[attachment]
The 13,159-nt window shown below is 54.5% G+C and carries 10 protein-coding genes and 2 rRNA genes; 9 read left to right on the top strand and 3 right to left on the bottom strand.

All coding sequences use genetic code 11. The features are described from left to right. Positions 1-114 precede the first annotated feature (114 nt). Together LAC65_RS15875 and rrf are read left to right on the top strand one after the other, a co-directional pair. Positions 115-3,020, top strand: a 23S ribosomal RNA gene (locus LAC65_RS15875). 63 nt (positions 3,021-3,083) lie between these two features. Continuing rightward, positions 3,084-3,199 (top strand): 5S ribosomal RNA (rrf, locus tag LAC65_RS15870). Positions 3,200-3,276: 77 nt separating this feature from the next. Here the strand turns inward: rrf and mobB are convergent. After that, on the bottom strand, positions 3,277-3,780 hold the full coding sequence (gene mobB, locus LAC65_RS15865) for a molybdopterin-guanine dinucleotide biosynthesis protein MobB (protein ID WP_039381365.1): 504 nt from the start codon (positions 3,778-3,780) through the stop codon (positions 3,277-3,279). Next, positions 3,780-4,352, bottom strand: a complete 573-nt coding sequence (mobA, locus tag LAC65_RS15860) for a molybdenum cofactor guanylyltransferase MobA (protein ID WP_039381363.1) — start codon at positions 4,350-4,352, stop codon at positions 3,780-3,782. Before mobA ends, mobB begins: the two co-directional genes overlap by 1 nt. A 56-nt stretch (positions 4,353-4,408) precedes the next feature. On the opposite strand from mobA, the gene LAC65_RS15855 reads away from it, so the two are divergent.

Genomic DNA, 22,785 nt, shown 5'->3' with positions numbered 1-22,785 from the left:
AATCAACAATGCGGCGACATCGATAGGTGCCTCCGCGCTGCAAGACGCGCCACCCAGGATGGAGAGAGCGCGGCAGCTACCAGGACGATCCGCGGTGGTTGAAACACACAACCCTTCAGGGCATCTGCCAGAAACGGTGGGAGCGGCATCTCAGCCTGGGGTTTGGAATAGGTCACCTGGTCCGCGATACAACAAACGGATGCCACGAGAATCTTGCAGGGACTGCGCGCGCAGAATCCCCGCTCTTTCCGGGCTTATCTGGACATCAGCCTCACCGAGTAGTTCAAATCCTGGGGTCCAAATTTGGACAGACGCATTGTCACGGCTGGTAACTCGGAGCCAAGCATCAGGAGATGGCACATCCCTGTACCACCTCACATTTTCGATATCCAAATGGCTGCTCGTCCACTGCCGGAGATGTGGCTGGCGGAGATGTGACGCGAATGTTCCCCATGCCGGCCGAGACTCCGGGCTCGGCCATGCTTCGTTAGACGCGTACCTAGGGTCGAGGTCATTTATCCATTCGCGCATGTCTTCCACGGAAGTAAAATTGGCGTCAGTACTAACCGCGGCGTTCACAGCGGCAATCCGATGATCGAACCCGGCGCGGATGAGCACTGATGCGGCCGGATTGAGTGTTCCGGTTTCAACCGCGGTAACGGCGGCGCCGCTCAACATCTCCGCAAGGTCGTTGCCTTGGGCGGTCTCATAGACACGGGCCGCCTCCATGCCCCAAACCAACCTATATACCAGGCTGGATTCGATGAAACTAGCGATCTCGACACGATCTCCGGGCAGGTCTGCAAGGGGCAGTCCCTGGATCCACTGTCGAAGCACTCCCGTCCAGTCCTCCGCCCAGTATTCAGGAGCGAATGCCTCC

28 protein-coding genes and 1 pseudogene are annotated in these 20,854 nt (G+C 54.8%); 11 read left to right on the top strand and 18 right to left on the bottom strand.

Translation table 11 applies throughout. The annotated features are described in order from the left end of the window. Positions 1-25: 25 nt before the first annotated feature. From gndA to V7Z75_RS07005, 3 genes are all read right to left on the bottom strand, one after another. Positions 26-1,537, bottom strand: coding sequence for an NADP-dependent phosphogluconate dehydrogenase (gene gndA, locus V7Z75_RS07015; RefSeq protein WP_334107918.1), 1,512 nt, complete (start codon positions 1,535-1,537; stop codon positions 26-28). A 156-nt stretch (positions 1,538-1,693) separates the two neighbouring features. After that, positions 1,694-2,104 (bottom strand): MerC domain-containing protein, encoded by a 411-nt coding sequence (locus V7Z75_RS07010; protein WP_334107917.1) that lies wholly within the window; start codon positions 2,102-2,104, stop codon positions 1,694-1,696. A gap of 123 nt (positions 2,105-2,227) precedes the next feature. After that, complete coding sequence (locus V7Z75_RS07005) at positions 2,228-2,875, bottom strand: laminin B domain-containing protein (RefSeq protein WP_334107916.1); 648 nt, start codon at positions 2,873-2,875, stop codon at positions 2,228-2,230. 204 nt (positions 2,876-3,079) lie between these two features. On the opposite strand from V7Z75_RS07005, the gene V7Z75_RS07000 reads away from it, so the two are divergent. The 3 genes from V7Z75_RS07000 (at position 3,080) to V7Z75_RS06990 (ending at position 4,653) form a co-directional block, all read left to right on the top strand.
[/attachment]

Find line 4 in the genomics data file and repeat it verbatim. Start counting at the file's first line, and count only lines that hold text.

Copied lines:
AATCAACAATGCGGCGACATCGATAGGTGCCTCCGCGCTGCAAGACGCGCCACCCAGGATGGAGAGAGCGCGGCAGCTACCAGGACGATCCGCGGTGGTTGAAACACACAACCCTTCAGGGCATCTGCCAGAAACGGTGGGAGCGGCATCTCAGCCTGGGGTTTGGAATAGGTCACCTGGTCCGCGATACAACAAACGGATGCCACGAGAATCTTGCAGGGACTGCGCGCGCAGAATCCCCGCTCTTTCCGGGCTTATCTGGACATCAGCCTCACCGAGTAGTTCAAATCCTGGGGTCCAAATTTGGACAGACGCATTGTCACGGCTGGTAACTCGGAGCCAAGCATCAGGAGATGGCACATCCCTGTACCACCTCACATTTTCGATATCCAAATGGCTGCTCGTCCACTGCCGGAGATGTGGCTGGCGGAGATGTGACGCGAATGTTCCCCATGCCGGCCGAGACTCCGGGCTCGGCCATGCTTCGTTAGACGCGTACCTAGGGTCGAGGTCATTTATCCATTCGCGCATGTCTTCCACGGAAGTAAAATTGGCGTCAGTACTAACCGCGGCGTTCACAGCGGCAATCCGATGATCGAACCCGGCGCGGATGAGCACTGATGCGGCCGGATTGAGTGTTCCGGTTTCAACCGCGGTAACGGCGGCGCCGCTCAACATCTCCGCAAGGTCGTTGCCTTGGGCGGTCTCATAGACACGGGCCGCCTCCATGCCCCAAACCAACCTATATACCAGGCTGGATTCGATGAAACTAGCGATCTCGACACGATCTCCGGGCAGGTCTGCAAGGGGCAGTCCCTGGATCCACTGTCGAAGCACTCCCGTCCAGTCCTCCGCCCAGTATTCAGGAGCGAATGCCTCC